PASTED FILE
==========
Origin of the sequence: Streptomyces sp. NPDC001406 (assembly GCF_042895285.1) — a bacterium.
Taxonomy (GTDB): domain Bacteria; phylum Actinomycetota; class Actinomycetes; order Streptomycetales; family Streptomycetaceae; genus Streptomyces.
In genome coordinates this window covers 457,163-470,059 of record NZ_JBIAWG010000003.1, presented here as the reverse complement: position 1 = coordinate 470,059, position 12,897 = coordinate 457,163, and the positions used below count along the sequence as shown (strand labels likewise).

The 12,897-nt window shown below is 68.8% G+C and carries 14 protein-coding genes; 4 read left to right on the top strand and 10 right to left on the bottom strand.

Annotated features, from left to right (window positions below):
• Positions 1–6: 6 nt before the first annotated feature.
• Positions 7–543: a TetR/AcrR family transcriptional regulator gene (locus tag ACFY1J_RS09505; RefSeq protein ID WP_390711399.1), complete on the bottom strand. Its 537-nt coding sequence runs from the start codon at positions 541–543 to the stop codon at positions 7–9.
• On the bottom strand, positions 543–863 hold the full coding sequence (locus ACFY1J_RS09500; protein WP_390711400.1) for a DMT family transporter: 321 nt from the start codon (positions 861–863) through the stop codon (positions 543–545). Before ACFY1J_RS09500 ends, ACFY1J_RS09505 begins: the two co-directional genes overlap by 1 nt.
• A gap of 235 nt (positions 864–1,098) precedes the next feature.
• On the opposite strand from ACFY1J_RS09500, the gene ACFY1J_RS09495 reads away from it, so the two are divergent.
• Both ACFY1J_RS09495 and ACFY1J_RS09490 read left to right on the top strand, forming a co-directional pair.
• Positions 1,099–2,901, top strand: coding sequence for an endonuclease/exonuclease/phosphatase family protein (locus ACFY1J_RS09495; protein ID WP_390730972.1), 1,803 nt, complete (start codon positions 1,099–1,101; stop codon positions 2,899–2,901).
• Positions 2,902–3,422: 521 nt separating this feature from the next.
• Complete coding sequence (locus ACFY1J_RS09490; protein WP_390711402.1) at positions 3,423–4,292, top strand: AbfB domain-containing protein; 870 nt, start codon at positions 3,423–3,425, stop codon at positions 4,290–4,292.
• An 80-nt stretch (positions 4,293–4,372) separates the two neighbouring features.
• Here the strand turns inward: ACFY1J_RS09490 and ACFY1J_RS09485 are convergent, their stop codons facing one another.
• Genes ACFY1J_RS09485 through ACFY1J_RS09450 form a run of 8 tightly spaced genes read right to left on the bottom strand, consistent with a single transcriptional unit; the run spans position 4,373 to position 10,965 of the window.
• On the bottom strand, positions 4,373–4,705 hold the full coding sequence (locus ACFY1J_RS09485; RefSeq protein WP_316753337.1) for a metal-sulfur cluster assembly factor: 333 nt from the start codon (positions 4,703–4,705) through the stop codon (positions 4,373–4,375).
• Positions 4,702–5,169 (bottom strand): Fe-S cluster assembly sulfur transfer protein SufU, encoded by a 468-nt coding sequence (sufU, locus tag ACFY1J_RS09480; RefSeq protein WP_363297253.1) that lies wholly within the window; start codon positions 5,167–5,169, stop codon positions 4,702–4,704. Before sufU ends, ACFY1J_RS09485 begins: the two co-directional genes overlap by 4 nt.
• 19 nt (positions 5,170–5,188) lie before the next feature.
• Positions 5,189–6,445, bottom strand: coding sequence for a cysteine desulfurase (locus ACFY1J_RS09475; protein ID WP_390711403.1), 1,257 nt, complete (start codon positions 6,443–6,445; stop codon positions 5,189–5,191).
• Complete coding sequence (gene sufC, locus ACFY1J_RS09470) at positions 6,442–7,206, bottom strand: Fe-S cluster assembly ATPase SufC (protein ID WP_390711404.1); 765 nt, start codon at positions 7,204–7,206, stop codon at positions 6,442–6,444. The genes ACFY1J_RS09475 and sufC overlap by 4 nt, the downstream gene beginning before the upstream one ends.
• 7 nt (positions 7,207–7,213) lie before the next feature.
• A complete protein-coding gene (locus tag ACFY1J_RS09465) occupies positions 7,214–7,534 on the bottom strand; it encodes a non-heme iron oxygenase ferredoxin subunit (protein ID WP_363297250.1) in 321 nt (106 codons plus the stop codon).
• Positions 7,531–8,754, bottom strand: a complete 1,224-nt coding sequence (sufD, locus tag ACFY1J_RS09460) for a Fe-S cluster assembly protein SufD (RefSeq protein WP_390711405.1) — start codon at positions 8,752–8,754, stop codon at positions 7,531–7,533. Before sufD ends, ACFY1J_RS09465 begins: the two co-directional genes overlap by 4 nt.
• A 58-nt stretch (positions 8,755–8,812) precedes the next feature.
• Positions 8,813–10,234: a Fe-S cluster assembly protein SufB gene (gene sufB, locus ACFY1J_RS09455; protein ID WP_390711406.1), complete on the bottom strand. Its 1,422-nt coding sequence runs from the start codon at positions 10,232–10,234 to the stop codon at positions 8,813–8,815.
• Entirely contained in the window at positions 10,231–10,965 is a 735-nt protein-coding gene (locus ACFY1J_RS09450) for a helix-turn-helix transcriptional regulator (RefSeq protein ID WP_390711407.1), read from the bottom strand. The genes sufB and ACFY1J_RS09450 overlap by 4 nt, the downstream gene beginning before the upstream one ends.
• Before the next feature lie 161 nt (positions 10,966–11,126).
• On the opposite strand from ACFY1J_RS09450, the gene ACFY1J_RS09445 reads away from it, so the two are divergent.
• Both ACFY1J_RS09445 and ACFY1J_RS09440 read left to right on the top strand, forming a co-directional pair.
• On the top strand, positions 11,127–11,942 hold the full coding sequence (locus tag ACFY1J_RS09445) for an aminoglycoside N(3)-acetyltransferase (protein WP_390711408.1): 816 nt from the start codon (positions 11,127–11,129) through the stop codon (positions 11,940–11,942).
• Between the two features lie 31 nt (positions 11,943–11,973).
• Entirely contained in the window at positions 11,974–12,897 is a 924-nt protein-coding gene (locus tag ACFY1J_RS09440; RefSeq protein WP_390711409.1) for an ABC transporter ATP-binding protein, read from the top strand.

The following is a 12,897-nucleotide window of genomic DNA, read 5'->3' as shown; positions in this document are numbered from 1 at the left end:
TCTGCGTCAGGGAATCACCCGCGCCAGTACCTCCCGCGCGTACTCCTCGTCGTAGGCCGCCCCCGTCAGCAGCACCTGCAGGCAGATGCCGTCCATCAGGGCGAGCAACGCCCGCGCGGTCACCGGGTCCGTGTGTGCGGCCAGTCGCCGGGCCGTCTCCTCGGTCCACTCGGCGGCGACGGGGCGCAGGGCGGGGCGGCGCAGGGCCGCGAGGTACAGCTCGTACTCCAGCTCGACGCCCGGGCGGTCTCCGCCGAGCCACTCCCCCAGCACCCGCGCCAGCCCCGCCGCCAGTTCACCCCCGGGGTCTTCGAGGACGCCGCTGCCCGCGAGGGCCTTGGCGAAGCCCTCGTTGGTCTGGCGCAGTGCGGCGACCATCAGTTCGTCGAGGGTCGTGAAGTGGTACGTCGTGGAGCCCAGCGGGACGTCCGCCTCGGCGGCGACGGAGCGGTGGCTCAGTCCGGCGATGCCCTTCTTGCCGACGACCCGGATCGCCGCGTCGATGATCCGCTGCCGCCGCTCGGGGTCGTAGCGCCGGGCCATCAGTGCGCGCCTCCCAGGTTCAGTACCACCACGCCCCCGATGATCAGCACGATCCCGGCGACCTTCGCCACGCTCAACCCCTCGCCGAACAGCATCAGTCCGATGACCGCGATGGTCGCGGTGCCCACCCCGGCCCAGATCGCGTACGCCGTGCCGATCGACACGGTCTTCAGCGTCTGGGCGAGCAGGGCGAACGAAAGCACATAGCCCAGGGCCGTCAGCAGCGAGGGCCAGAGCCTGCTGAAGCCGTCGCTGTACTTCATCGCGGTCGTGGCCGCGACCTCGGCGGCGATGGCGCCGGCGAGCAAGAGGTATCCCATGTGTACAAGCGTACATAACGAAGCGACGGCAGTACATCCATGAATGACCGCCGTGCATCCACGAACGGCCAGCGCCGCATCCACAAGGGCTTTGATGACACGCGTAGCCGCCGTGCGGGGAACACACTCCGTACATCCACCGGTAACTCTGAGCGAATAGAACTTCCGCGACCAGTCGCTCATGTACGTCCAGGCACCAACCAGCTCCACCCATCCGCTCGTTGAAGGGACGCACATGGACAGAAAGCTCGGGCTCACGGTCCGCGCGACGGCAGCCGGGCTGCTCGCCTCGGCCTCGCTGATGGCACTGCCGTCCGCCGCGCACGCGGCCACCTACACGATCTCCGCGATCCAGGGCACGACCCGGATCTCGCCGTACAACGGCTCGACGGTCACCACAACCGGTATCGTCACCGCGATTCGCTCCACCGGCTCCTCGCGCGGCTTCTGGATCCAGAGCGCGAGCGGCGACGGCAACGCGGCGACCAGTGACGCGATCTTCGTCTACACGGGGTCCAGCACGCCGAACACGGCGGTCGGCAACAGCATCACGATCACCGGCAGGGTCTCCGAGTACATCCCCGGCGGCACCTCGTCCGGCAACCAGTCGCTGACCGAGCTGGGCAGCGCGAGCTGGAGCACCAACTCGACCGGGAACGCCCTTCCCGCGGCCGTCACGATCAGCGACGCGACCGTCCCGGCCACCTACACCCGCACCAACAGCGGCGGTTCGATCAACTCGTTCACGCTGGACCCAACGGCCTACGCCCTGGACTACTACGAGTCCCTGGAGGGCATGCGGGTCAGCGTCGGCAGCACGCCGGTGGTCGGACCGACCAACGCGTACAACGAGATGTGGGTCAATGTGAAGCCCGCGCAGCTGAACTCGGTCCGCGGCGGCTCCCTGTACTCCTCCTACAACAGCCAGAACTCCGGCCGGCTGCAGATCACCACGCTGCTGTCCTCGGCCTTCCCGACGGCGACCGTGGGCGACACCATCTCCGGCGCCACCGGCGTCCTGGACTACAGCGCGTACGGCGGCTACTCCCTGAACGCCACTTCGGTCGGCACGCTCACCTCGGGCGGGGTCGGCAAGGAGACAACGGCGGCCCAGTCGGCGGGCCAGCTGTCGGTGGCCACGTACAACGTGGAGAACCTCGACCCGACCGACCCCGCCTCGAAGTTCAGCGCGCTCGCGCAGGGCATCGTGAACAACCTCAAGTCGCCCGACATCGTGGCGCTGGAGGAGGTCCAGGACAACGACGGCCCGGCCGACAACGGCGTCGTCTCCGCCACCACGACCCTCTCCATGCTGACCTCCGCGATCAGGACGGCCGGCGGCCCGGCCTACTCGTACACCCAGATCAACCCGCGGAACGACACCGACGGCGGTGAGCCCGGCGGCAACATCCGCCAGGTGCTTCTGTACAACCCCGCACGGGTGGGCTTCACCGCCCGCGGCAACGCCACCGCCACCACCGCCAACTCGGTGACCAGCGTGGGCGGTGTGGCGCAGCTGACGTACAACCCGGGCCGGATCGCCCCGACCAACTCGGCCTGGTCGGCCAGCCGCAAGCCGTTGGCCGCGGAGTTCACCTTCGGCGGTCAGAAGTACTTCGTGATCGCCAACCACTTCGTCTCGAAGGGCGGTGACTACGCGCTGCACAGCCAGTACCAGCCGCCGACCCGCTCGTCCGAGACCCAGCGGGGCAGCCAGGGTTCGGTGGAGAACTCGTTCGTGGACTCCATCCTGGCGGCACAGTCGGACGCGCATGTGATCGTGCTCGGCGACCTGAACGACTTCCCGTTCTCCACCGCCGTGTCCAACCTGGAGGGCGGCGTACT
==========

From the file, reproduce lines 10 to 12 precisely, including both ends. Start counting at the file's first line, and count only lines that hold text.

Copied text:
• On the opposite strand from ACFY1J_RS09500, the gene ACFY1J_RS09495 reads away from it, so the two are divergent.
• Both ACFY1J_RS09495 and ACFY1J_RS09490 read left to right on the top strand, forming a co-directional pair.
• Positions 1,099–2,901, top strand: coding sequence for an endonuclease/exonuclease/phosphatase family protein (locus ACFY1J_RS09495; protein ID WP_390730972.1), 1,803 nt, complete (start codon positions 1,099–1,101; stop codon positions 2,899–2,901).